Energy Sanitation and Water Authority (EWSA) has put blame on its newly acquired database software, Oracle, for the financial and administrative shortcomings highlighted by the Auditor General (AG).
The 2012/13 Auditor General’s report faulted EWSA for incurring heavy losses, failure to present a financial statement and record of its assets for audit as well as running a suspense account with billions of Francs.
But the utility body says that all the documents were available, but could not be retrieved at the time of the audit.
“Books of accounts were available but due the fact that Oracle was under implementation in EWSA, it was not possible to print them. They were [later printed] but it was too late for the Auditor General to consider them,” Prosper Mubera, the Communications Officer said.
However, the AG, Obadiah Biraro said EWSA was not audited and consequently issued a Disclaimer of Opinion, because the entity wasn’t ready for audit.
“They did not have a financial statement which left us with no ground of commencing the audit. So, we decided to give them more time and even showed them how to draw financial statements,” said Biraro.
“Due to these limitations, I was unable to confirm whether the balances in the trial balance and financial statements are supported by the underlying books of account. I was unable to audit the balances presented in the financial statements and consequently, I could not confirm whether they represented operations of EWSA for the year ended June 30, 2012,” reads the AG report.
Mubera admitted that the EWSA was last audited for 2011/12. “However the Financial Year 2012/13 is scheduled to be audited soon and EWSA Ltd has already submitted its financial statements to the AG,” he said.
That means that details contained in the recent report presented to Parliament are mainly those of 2011/12.
The AG report says EWSA held Rwf28 billion in a suspense account, but the entity called it “a financial error” due limitations of its system.
Mubera refuted claims that delays in seven micro hydro power plants had cost the utility an extra Rwf 10 billion.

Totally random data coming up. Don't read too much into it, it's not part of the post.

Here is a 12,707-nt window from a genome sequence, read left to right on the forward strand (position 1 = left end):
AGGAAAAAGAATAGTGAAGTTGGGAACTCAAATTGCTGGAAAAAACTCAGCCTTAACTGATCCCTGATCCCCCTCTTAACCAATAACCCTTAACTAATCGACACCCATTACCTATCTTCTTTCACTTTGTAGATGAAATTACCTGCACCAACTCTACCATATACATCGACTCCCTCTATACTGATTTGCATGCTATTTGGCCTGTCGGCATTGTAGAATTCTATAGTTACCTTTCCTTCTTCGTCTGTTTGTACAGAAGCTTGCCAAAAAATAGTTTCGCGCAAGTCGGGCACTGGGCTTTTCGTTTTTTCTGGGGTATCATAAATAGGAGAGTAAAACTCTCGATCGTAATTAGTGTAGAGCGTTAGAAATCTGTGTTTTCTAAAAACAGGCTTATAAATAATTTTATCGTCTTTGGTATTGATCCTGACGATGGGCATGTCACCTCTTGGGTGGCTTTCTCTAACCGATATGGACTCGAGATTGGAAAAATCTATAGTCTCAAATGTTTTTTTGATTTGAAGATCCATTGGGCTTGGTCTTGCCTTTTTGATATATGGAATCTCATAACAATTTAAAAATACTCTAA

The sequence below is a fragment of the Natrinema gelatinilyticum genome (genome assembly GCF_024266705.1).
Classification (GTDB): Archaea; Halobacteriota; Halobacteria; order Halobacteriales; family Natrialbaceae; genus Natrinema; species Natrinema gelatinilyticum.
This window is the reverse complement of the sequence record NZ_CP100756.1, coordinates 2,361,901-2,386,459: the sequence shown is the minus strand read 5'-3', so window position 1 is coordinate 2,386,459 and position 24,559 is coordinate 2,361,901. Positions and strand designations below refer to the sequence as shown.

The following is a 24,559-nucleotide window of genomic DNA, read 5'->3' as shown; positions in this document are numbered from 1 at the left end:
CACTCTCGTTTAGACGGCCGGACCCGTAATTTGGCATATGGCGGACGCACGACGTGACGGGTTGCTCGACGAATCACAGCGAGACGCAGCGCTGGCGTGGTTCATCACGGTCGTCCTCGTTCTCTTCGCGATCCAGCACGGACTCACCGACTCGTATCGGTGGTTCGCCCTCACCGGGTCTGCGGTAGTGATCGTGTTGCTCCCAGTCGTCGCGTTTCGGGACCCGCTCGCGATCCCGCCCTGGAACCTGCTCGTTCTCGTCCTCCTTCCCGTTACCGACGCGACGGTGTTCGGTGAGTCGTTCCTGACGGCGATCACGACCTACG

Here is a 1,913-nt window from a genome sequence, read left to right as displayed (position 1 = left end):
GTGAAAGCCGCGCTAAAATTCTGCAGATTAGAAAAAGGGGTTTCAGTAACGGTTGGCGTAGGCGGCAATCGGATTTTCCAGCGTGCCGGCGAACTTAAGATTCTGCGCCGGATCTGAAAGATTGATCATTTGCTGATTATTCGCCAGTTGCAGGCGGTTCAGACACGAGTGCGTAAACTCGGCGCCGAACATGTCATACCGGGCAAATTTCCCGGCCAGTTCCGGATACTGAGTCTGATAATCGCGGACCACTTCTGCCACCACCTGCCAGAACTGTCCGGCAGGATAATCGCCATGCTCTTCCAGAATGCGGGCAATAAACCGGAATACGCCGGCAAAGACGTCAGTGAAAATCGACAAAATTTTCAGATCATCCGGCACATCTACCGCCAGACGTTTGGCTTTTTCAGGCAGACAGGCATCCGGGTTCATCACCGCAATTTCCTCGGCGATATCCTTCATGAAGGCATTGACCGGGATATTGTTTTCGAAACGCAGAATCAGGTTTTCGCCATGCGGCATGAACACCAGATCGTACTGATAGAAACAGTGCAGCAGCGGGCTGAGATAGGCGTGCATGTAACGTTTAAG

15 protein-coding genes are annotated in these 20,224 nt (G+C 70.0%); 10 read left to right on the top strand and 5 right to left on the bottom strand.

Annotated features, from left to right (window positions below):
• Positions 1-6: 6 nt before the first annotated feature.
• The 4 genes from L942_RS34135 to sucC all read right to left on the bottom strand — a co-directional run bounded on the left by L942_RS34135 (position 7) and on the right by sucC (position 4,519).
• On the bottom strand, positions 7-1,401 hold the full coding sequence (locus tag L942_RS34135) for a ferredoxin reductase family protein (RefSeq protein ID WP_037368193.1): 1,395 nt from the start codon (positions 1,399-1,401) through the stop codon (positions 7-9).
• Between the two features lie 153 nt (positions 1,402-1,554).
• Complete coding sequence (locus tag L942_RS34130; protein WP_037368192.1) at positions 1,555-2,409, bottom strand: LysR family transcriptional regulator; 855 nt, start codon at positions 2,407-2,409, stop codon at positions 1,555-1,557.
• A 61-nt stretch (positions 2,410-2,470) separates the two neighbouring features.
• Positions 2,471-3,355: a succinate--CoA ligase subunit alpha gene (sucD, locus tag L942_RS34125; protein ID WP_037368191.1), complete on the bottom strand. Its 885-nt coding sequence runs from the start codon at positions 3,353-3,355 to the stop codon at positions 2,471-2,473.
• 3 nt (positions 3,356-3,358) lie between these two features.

“The first contractor was paid up for the completed work ($9.7million) and the second contractor was hired competitively at $6.8million in addition to the $2.2million paid for supervision. There was no extra Rwf 10 billion. The amount referred to was the total amount paid which is equivalent to $18million.”
The AG also reported that the project to interconnect Rwanda’s grid with neighbours under the Nile Equatorial Lake Countries had not taken off since 2009. The closing date of the project is December 31, this year but the AG says works had not commenced by the time of audit. Not even expropriation of people affected by the project had been done.
But EWSA attributed delays to increase in project scope and change of design which attracted other development partners that came at a later stage like KfW and the Government of Netherlands to entirely cover Rwanda-DRC project scope of interconnection.
“Tendering processes took long and expropriation could not start before tendering process was concluded. Now, all formalities for the project extension are completed and African Development Bank guaranteed project extension up to June 30, 2016,” said Mubera.
EWSA admitted that at some point, one of its employees was involved in forgery that resulted in a Rwf 115 million loss to a cash power dealer in Karongi branch.
The AG also faulted EWSA for a huge stock of water pipes worth Rwf 1 billion that have been idle for 18 months. EWSA said most of the pipes had been used and the remaining will be used on the extensions of Kimisange - Radar – Rebero and Karama - Mont Kigali and Rwamagana plants.
On claims that 40,108 water customers were not billed and 40 percent water went to waste, Mubera said that it was caused by migration from the old system to the new one during which some electricity customers were erroneously included.
“This inflated the number of water customers. The system we have today is free from such errors and reflects a correct number of customers….”
Regarding electricity, the AG indicated in his report that revenue reported in the billing systems could not be reconciled with that reported in the financial statements but EWSA attributed the error to huge data and large amount of transactions.
Also, EWSA said that massive transfer of data from one system to another also contributed highly to the mismatches.
“Systems are now being studied to find out the best ways to correct this. Nevertheless, ESWA has enhanced manual verifications and reconciliations which have to a great extent reduced the errors,” said Mubera.
The AG discovered a balance of Rwf3. 1 billion reported as stock in transit but there was no list of such goods ordered. Also the audit report indicates that EWSA was unable to provide any evidence to confirm subsequent delivery of such items by the time of the audit in August 2013 hence referring to the amount as fictitious.
EWSA refuted the claims saying that no fictitious amount in EWSA draft financials that were provided to the auditor general.
“Systemic issues that were prevalent at the time of audit were the cause of the problem. All amounts have been reviewed and corrected where necessary,” Mubera said.